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How to Pack an A+ Lunch

Kate Van Vleck/Demand Media

Getting kids to eat the right things at home is hard enough, but at school—where they can see what everyone else is eating—it's downright challenging. That's fine, because with a bit of creativity you can pack an A+ lunch that'll put your youngster at the top of the class.

Kate Van Vleck/Demand Media

Start Fresh

No matter where lunch-making leads you, start with the best and freshest ingredients. If you have a high-end fridge such as Samsung's line of French-door models with multi-zone temperature control, it's easy. You can keep cold cuts and lunch meats extra-cold for freshness, while catering to delicate lettuce and crunchy vegetables with the slightly warmer temperatures they prefer.

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The Mid-Morning Snack

Getting hungry by mid-morning is a reality for lots of fast-growing kids, especially if they're slow starters or reluctant eaters at breakfast. For a sustaining recess-time treat, stud your favorite biscuit dough with small cubes of diced cheese and pepperoni, then layer it with pizza sauce into muffin pans. Pizza-muffin snacks are fun, and it's a lot easier to focus in class with a happy tummy.

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Rollin', Rollin', Rollin'...

Stacking up your sandwich ingredients like a deck of cards is pretty ordinary. Remember those pinwheel sandwiches your granny used to serve to her bridge club? Just ask the baker to run your bread lengthwise through the slicer, and roll up your youngster's favorite fillings in the longitudinal loaf.

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Fill 'er Up

Salad-type fillings work well in pinwheel sandwiches, from the humble egg salad to more deluxe, imaginative offerings. Try a salad of lean chicken, with diced pieces of red and green apple for color and crunch. With or without a leaf of lettuce, it's a winner.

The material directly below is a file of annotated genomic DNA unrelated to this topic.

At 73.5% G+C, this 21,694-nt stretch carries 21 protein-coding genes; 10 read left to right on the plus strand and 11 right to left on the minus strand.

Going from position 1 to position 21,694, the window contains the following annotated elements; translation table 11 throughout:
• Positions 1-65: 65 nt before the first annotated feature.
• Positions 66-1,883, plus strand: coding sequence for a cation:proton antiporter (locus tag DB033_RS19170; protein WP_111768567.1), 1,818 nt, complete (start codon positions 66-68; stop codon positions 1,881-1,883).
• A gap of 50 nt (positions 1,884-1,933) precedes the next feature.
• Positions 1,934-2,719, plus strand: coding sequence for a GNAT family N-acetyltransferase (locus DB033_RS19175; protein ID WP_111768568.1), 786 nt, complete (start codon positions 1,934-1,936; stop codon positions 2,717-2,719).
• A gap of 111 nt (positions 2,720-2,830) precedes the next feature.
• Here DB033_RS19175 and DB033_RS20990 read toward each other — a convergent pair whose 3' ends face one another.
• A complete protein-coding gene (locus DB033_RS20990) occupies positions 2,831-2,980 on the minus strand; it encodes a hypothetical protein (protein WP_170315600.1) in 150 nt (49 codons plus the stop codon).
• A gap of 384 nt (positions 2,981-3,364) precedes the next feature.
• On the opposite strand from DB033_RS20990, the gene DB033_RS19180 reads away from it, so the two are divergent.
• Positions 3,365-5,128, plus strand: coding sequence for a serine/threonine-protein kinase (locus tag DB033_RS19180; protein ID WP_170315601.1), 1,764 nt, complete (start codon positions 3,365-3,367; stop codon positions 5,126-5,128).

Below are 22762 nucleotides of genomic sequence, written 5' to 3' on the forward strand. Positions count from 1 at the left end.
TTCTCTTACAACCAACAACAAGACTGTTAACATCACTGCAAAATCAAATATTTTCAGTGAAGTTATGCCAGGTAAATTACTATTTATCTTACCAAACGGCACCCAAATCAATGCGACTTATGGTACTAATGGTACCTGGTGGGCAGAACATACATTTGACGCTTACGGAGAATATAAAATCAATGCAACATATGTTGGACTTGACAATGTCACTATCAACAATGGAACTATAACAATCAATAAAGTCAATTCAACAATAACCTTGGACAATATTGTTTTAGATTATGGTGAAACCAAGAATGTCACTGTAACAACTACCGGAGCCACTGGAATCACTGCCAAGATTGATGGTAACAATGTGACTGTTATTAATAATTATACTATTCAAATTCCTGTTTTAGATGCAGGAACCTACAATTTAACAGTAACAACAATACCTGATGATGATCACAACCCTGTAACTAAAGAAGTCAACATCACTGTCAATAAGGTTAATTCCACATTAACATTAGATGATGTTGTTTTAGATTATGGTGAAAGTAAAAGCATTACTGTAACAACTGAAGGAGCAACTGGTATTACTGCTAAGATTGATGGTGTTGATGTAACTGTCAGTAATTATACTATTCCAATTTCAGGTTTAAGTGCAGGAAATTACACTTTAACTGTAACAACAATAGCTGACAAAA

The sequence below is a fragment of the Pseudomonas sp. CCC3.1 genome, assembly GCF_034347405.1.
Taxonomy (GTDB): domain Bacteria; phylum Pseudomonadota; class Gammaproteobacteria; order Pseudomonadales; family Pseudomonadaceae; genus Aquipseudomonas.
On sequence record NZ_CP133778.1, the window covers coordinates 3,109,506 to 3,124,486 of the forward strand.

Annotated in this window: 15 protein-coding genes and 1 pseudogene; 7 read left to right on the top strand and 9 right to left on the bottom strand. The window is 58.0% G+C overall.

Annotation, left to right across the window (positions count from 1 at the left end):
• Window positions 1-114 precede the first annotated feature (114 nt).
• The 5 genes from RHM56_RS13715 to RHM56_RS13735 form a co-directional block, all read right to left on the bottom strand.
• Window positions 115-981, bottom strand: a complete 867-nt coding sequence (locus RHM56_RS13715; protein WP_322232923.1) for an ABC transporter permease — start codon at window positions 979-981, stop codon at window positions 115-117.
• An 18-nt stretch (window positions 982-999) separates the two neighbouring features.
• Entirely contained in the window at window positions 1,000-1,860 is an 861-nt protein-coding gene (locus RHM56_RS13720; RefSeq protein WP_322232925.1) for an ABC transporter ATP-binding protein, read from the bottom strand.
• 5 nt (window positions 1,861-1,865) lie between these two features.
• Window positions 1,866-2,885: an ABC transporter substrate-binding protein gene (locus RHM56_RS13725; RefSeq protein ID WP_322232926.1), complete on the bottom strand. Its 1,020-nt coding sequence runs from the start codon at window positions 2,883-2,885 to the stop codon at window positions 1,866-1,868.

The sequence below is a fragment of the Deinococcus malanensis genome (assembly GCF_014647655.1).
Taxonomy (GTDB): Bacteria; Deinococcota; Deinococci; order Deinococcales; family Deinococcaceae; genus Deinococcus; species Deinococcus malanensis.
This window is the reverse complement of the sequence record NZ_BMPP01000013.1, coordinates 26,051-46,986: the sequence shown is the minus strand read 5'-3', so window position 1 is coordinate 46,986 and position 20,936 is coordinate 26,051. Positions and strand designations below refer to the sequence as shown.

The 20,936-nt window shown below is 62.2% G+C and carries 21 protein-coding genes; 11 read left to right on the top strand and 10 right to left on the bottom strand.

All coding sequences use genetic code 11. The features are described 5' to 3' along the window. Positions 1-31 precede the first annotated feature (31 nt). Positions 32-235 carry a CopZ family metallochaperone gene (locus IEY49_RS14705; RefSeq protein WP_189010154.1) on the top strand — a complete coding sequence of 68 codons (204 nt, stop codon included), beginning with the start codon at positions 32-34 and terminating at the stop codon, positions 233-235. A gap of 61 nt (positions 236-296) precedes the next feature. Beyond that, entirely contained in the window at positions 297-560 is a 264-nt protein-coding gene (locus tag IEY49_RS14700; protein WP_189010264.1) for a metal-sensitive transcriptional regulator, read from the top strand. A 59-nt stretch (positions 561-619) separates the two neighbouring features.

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Sandwich "Sushi"

Who says your bread has to be bread? Flour tortillas can make fun, sushi-like rolled sandwiches. Spread a tortilla with low-fat mayo or sweet mustard, then cover it with lettuce, cheese, and a selection of your student's favorite cold cuts. Spread the lip of the tortilla with cream cheese "glue," to seal the edges, then roll it into a cylinder 1 1/2 to 2 inches thick.

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Pretty It Up

Cut the sandwich log crosswise into tight, 1/2-inch sushi-sized rolls, and put them in their own container with a lettuce leaf underneath. If your youngster is a picky eater, choosing brightly-colored tortillas is one way to sneak a bit of additional vegetable goodness into the lunch. Sweet cherry tomatoes in multiple colors also make an eye-appealing garnish.

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Fruit On a Stick

Adding some fruit to lunch is always a good idea, but just plopping it into the ol' lunch box won't get you many style points. Instead, pick up a package of the long toothpicks used for holding together club sandwiches. Assemble a mixture of skewer-friendly fruit, such as grapes, sliced strawberries, melon or pineapple. It's even better if you use some of your cookie cutters to turn the fruit into hearts or stars.

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Go For a Dip

Arrange three to four pieces of fruit on each pick, and pack them up with a sealed cup of tasty dip. Lightly sweetened or fruit-flavored yogurt are good choices, and so are calorie-reduced vanilla, caramel or chocolate pudding.

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Frame Your Art

After putting your time and creativity into making super-cool lunches, don't just stack everything into a plain old brown bag. Instead, invest in a lunch container with bento box-style compartments. Kids eat with their eyes, just like grown-ups do, and opening the container to find a beautiful, well-displayed meal lends anticipation to every lunchtime.

Kate Van Vleck/Demand Media

Make it Personal

An extra-special lunch shows them you care, but saying it doesn't hurt either. A quick note slipped into the lunch, with a happy, loving message can make your child feel extra-cherished. If you have a Wi-Fi®–enabled printer, you can print notes directly from your tablet or smartphone while you're assembling lunch and breakfast.

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